Issue 78 - Jan. 24, 2017
Making the Rounds with Founding Dean Dr. Barbara Atkinson
Friends and colleagues,
Last Tuesday, Governor Brian Sandoval gave a very positive State of the State address to the Nevada legislators who are preparing for the 2017 legislative session, which starts next month and runs through June. The legislators will set the spending priorities and budget for the next two years starting July 1, 2017, and ending June 30, 2019.  Governor Sandoval pointed out the significant progress Nevada has made to increase jobs and the economy since he took office in 2011. You can watch the Governor's presentation  here .
Medical school funding
In 2015, the Nevada legislature appropriated nearly $27 million to cover the medical school's start-up costs to hire faculty, secure preliminary accreditation and to begin accepting students for its first class in July 2017. The Governor announced he would again support the medical school by allocating $53 million for the next biennium budget. This is great news and will help the medical school meet its educational mission as we accept students for the first four classes. Once we secure full accreditation and have built our new medical education building, we plan to grow the class size to 120 students per class. For a city with the population of Las Vegas, I believe the class size should eventually grow to 180, which is about the average class size across the country. The new medical education building is designed to accommodate this future expansion.
When I arrived in Las Vegas in May 2014 as the planning dean, the first thing I did was to work with the UNLV financial team and a consultant to prepare a 10-year budget showing the cost of a new medical school and its growth over that time frame. As the school grows to accommodate a class size of 120 students, we estimate that the base budget for the school will need to be around $45 million per fiscal year - approximately $10,000 less per student compared to the national average. The total does not include the contribution of tuition and fees each student will make toward their own medical education. When you add this amount it comes to around $30,000 per student.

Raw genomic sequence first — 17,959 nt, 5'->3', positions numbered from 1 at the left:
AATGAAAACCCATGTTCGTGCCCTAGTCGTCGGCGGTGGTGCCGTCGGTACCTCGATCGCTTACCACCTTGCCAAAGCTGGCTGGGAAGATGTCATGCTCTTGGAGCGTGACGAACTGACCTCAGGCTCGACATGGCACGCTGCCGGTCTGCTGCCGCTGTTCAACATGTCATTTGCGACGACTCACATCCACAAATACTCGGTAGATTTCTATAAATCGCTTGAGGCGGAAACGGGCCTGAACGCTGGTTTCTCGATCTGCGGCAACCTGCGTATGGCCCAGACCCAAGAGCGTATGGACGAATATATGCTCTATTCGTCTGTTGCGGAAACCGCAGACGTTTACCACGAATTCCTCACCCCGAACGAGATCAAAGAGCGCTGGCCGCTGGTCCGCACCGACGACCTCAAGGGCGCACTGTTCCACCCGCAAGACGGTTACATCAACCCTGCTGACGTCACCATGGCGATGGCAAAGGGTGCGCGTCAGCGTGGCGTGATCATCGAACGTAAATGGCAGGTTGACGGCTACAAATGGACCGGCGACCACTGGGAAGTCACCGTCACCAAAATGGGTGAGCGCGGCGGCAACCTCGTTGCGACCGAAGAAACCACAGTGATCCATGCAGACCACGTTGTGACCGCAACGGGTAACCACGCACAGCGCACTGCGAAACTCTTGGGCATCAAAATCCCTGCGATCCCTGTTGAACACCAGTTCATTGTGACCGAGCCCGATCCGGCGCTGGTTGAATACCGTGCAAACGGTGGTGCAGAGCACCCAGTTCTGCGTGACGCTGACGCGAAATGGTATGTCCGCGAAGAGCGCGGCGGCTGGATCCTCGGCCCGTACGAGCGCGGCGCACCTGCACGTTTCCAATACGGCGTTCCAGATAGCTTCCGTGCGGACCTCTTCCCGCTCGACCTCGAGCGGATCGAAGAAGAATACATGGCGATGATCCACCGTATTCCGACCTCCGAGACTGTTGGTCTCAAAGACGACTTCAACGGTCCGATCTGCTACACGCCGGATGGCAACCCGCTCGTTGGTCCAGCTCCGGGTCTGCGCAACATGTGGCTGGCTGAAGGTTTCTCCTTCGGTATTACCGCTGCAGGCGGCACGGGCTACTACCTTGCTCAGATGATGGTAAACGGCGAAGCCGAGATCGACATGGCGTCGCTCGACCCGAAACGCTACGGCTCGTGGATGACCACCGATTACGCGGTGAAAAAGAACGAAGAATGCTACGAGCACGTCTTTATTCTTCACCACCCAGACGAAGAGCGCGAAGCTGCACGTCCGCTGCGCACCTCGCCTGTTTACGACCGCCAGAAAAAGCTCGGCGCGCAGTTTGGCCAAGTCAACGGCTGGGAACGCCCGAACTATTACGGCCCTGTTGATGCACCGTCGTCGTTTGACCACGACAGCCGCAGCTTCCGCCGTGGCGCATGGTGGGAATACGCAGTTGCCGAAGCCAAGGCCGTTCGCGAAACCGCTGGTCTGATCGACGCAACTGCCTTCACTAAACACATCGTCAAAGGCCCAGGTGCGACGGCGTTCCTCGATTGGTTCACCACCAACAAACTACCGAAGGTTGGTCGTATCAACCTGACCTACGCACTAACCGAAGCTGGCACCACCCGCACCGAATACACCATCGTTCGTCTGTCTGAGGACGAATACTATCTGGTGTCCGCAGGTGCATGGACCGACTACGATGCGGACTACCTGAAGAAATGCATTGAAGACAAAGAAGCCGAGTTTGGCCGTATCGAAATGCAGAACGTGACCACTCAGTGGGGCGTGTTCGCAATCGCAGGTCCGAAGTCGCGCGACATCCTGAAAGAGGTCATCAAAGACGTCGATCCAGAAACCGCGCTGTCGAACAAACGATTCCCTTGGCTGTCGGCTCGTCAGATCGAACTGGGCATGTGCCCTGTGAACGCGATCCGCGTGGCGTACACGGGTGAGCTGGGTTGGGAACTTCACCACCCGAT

What does the state get in return for this investment?  In addition to providing the highest level of health care to as many citizens as possible in Las Vegas, and across the state through telemedicine, it is projected to generate an economic impact of $1.2 billion by 2030 and create around 8,000 jobs (source: 2013  Tripp Umbach report)

UNLV School of Medicine
Las Vegas Medical District
Combined Impact
Regional $1.2 billion $2.4 billion $3.6 billion
Employment 8,000 16,000 24,000
Government $60 million $121 million $181 million

UNLV Medicine: The clinical education mission
On July 1, the UNLV School of Medicine will launch its clinical teaching practice, called UNLV Medicine. We are transferring Las Vegas-based University of Nevada, Reno School of Medicine (UNR-SOM) faculty to UNLV. This includes 120 faculty physicians, educators and health care providers, approximately 30 administrative and classified staff, and 279 residents and fellows in programs at UMC, Sunrise Hospital and VA Southern Nevada Healthcare System. Approximately 300 nurses, medical assistants and front desk employees from some of the current UNR-SOM academic practice sites also will be moving to UNLV Medicine's practice plan. That means in July, UNLV School of Medicine will be responsible for more than 700 people and the expenses of clinical practices including leases, supplies, salary and fringe benefits. We are working on many levels to ensure the transition is smooth for both the physicians and their patients. 
Medical school campus
Our first medical education building will be in the Las Vegas Medical District (LVMD), thanks to an agreement with the Clark County Commission to turn 9.1 acres of land over to UNLV near the Shadow Lane campus. It's close to UMC and the Valley Hospital Medical Center. We look forward to beginning construction of the new medical education building once funding is secured. In the near future, we will need a clinical practice building for our medical students and residents to work with teaching faculty in caring for patients. Our plans also include a new research building to conduct medical research necessary to create new businesses, better technologies and innovative treatments. 
We'd like to thank all of our partners, the Governor, the Nevada legislature, and the administrations of City of Las Vegas and Clark County for their strong support of the school's mission, development and progress to date.
Best wishes,
Atul Gawande's bold visions for improving performance and safety in health care have made him one of the most sought-after speakers in medicine. His three books, Complications, Better, and The Check-list Manifesto, have all been highly praised inside and outside the medical community. His new book is Being Mortal: Medicine and What Matters in the End. TIME placed him among the world's 100 most influential thinkers. For more information click here.

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